The popular trunking decoding software Unitrunker now supports the RTL2832U R820T RTL-SDR directly in its new version. This means that extra SDR receiver software like SDR# is no longer required to use Unitrunker.
In a normal radio system, one company (or talkgroup) might use a single frequency for radio communications. However, this is very inefficient as the frequency may not be in use for the majority of the time. In a trunked radio system, a small set number of frequencies are shared between a large number of talkgroups. Each radio receives a special computer controlled control channel. The control channel determines a vacant frequency that a particular talkgroup should use. This helps to make radio frequency allocations more efficient.
Because a talkgroup might switch between various frequencies often, it can make listening to a conversation difficult for radio scanners. Unitrunker can be used to decode the control channel and follow a voice conversation as it hops across various frequencies. With two RTL-SDR dongles you can set up a trunking receiver station with just Unitrunker. What follows below is a tutorial on how to set this up.
The High Performance Software Defined Radio (HPSDR) project is an open source SDR project that aims to create a modular SDR for ham radio use. The idea is that users only need to include the specific HPSDR hardware that they need for their particular application.
Using his tool Richard was able to get seven R820T RTL-SDR dongles running simultaneously on an EKB311 Quad core ARM Cortex A9 based mini-pc using a USB 2.0 hub with a modified power supply to provide 5V@2A.
Over on Reddit, user cronek discovered by using his RTL-SDR that the microphone on his HP EliteBook 8460p laptop computer was continuously and unintentionally transmitting the audio from the built in microphone at 24 MHz in FM modulation. He found that the only requirement needed for the microphone to transmit was that the laptop needed to be turned on – even muting the microphone did nothing to stop the transmission.
I accidentally stumbled upon a signal in the 24MHz range, appearing to be 4 carriers. I tuned to it and heard silence, then someone came into my office and started talking and I could hear them speak. The signal appeared to be coming from my other laptop (not the one running the SDR) and was pretty weak (my antenna, the crappy one that comes with the dongle, stuck to a metal stapler was right next to the HP laptop).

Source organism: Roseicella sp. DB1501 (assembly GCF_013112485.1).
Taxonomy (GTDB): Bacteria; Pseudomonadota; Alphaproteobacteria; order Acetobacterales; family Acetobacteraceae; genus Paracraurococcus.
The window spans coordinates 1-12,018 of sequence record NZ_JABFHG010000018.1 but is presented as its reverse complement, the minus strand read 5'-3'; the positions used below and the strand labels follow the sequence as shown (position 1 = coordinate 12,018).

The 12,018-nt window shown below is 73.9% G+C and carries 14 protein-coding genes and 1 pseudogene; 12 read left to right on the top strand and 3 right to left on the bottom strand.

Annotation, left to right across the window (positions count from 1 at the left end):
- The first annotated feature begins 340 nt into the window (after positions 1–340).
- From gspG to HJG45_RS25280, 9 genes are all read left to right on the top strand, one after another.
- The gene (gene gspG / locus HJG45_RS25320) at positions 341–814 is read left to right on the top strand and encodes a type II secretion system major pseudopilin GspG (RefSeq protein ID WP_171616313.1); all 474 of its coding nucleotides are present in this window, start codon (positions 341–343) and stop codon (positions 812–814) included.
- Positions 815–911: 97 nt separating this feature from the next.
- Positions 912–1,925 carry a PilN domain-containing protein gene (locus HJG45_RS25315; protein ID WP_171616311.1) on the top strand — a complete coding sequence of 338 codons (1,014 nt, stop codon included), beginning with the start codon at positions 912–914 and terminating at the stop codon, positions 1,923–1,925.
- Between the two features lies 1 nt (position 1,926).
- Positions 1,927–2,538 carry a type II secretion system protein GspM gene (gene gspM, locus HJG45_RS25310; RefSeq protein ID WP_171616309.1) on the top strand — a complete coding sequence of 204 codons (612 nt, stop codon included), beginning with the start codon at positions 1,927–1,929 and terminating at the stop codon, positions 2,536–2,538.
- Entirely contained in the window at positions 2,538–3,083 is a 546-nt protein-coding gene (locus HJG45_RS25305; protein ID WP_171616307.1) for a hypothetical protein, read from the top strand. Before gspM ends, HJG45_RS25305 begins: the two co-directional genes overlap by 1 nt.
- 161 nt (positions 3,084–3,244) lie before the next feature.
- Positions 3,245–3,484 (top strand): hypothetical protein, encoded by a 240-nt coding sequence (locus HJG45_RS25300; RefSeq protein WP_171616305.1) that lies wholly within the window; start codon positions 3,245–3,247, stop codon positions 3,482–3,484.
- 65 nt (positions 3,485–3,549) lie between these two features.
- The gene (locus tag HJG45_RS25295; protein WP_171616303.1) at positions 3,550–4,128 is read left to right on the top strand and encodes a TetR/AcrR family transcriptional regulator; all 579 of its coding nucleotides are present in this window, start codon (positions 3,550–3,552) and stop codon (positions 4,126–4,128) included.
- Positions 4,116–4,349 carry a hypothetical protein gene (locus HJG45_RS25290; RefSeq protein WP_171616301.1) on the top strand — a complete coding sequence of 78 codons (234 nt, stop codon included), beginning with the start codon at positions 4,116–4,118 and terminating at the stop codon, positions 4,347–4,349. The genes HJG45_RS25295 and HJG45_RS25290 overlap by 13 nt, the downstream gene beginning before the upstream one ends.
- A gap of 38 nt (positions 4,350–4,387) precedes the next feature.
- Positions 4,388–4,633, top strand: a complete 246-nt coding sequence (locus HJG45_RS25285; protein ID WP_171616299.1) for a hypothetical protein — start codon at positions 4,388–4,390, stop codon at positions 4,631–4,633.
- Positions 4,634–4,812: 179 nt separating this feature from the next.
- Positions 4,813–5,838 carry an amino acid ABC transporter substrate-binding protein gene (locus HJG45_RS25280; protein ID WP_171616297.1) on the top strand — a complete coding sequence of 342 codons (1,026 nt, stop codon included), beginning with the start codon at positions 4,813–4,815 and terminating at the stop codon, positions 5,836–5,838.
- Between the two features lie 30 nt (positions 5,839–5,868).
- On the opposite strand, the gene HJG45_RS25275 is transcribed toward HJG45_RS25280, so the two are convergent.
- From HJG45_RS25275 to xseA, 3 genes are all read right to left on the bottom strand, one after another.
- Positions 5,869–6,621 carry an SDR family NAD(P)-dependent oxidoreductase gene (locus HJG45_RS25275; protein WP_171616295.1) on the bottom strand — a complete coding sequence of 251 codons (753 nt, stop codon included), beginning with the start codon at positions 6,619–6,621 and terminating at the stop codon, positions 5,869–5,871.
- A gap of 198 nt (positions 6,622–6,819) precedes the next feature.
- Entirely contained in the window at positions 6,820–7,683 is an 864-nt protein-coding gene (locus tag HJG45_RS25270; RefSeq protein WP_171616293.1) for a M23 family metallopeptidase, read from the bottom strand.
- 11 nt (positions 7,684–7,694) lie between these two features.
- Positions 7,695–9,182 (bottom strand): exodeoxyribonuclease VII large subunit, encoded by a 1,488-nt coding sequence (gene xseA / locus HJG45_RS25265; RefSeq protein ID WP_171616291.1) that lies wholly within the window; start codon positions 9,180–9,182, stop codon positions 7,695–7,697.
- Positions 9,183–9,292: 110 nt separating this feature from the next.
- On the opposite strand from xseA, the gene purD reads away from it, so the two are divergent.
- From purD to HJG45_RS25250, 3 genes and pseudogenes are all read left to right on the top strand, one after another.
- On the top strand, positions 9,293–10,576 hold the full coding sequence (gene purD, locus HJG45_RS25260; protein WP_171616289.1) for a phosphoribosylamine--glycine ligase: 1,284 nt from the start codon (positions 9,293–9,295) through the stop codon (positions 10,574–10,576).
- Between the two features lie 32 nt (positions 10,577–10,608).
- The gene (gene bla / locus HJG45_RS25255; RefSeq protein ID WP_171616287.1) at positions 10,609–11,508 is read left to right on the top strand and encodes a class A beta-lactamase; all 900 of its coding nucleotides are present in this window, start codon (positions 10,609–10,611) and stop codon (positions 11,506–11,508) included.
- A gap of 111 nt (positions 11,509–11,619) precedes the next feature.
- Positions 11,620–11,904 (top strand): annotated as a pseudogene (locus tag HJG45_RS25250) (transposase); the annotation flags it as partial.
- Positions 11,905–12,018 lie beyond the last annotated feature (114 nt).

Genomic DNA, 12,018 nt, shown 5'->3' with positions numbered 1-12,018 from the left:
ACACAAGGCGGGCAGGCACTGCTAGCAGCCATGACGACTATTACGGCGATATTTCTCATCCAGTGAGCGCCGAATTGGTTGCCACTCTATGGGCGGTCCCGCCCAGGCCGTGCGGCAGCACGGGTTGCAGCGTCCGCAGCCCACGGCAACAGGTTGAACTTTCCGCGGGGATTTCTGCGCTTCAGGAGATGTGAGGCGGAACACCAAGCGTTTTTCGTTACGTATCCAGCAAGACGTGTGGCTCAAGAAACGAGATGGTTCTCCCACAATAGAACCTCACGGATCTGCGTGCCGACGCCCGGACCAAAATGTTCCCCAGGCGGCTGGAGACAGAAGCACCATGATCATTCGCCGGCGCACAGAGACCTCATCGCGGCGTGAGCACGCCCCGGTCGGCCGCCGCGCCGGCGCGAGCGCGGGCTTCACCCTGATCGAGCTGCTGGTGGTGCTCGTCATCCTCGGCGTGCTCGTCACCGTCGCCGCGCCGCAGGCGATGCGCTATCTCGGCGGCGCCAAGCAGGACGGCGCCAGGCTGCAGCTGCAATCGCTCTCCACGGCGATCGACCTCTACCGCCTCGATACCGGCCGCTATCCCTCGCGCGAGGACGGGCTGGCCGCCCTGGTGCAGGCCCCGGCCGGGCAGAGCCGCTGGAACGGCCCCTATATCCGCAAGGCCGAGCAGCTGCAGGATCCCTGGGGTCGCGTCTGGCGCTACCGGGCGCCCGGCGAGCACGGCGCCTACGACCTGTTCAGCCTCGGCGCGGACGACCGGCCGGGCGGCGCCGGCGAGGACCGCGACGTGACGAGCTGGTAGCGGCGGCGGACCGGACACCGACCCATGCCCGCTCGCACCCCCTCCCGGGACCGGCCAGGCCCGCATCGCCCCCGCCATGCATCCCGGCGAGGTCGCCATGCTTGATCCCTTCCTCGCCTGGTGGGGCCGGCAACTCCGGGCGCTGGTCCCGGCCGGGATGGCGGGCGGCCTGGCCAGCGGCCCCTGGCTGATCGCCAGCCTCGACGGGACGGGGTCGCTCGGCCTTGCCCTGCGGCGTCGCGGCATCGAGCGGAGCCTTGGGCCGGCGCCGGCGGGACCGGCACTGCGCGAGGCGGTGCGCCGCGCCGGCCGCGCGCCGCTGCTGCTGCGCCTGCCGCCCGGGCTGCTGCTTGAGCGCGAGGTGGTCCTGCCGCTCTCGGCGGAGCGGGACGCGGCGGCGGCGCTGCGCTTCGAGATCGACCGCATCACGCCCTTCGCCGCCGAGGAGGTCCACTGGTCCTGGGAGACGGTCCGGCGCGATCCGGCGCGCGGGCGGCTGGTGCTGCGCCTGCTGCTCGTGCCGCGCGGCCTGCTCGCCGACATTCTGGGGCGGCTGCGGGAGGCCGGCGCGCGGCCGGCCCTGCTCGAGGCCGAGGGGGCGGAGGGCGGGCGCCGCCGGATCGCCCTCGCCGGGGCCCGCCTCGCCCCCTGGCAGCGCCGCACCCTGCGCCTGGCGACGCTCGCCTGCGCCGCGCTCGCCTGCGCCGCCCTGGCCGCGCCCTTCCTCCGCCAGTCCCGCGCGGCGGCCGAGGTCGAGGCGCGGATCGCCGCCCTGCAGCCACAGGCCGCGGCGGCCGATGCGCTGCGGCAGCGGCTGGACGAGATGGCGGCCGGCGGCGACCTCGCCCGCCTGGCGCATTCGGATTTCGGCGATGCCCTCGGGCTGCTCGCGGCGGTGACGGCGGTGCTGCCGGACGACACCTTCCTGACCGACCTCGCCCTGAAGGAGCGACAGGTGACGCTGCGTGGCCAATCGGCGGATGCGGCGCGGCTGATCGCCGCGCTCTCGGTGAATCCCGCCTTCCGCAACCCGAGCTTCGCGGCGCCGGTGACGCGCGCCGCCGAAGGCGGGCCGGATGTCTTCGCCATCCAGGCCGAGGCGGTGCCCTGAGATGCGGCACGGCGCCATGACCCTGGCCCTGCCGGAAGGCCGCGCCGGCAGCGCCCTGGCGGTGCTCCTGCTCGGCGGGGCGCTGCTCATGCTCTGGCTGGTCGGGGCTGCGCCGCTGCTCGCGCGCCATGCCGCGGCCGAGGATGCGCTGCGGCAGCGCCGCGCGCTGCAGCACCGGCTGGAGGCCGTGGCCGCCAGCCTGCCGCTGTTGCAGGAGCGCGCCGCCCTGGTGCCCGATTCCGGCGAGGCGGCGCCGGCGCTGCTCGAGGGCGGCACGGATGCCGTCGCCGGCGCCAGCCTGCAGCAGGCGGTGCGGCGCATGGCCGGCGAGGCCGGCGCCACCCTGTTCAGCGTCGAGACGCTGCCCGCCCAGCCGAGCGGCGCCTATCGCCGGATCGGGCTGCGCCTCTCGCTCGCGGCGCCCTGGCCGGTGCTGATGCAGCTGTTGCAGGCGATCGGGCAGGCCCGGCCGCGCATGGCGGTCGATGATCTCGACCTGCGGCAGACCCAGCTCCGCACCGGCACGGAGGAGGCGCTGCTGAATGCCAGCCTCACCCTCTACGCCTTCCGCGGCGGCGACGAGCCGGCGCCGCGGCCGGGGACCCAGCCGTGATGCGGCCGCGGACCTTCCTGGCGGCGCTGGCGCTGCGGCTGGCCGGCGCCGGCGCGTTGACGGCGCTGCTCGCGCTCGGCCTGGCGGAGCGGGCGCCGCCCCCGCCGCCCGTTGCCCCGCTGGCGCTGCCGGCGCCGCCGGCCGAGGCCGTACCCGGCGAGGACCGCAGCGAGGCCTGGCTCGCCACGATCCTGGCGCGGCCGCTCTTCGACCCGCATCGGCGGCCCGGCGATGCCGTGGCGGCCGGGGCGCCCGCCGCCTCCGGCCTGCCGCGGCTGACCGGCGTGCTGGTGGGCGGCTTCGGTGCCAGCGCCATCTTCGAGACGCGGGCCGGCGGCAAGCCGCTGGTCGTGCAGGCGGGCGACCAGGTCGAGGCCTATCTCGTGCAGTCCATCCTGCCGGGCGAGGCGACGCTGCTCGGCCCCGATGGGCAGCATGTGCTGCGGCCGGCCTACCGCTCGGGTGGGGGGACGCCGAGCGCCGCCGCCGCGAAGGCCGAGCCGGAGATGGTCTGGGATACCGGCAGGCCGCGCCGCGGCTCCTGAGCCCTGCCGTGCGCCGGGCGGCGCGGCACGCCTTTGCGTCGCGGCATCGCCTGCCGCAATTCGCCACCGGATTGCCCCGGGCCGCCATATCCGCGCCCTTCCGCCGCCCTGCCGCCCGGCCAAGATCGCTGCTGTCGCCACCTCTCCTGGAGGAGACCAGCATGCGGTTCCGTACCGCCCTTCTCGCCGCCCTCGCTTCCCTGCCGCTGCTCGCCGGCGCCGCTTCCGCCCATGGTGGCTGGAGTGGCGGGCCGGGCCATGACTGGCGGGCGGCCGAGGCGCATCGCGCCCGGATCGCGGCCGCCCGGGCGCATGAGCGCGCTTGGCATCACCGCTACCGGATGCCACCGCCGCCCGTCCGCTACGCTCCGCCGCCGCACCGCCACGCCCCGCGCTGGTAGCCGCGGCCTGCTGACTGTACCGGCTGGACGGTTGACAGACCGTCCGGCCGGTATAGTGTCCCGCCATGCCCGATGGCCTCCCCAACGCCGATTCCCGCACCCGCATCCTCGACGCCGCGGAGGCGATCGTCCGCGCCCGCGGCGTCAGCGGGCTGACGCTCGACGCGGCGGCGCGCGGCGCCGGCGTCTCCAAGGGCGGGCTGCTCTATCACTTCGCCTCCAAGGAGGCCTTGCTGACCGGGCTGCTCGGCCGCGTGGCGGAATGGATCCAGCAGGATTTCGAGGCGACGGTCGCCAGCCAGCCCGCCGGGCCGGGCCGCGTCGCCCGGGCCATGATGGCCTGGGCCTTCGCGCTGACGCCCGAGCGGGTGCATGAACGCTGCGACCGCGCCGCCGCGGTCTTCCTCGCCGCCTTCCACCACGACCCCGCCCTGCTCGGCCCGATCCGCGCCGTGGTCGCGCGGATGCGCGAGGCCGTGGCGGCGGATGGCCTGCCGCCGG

This is of potential concern as as the US Military is apparently transitioning to this particular laptop. However, this may be an isolated incident, as in the thread cronek explains that other laptops he tested did not display this behavior.
A few days ago we posted a video by sm5bsz showing some comparisons between the E4000, R820T and FC0013 tuners, and also a comparison between the special linearity gain mode driver in Linrad and standard Osmocom driver in SDRSharp.
Now sm5bsz, programmer of Linrad and the special gain modes for the E4000 has done another test using only Linrad, which more fairly demonstrates the difference between the various tuners, and the effect of the special gain drivers in Linearity mode. He writes
In this video RTL2832 dongles are compared for sensitivity, spurs and intermodulation. The difference between the Linrad linearity mode and the original Osmocom gain setting is demonstrated as well as spurs in R820T and FC0013.
Which one to prefer depends on the local RF Environment and whether a selective filter is used between the antenna and the dongle.
Note: The Linrad vs SDRSharp video has been removed by the uploader.
Finally in this video, he also compares the standard Osmocom driver to the sensitivity mode available in the modified gain profile drivers. He writes
The sensitivity mode has very poor performance for signals far away from the passband, but it allows about 10 dB better dynamic range for interferences within the passband. Sensitivity mode is for usage with a selective preamplifier while the Osmocom gain mode is a reasonable compromise. The Linrad linearity gain mode is for use without filters in difficult RF Environments.
In this video YouTube user ek6rsc shows a timelapse of meteor reflection observations during the yearly Perseids meteor shower which occurred in 2013 during August 10-15. To do this he uses an R820T RTL-SDR tuned to 59.25 MHz, and the HROFFT software to do the recording.
Meteors entering the atmosphere can cause radio frequency reflections which may allow extremely distant radio signals to be received briefly. Reception of such a signal may be a good indicator that a meteor has fallen. A good informational guide on meteor scatter with the RTL-SDR can be found in this pdf file by Marcus Leech.
2013 Perseids Aug10-15 radio observations Meteor reflection 59.25Mhz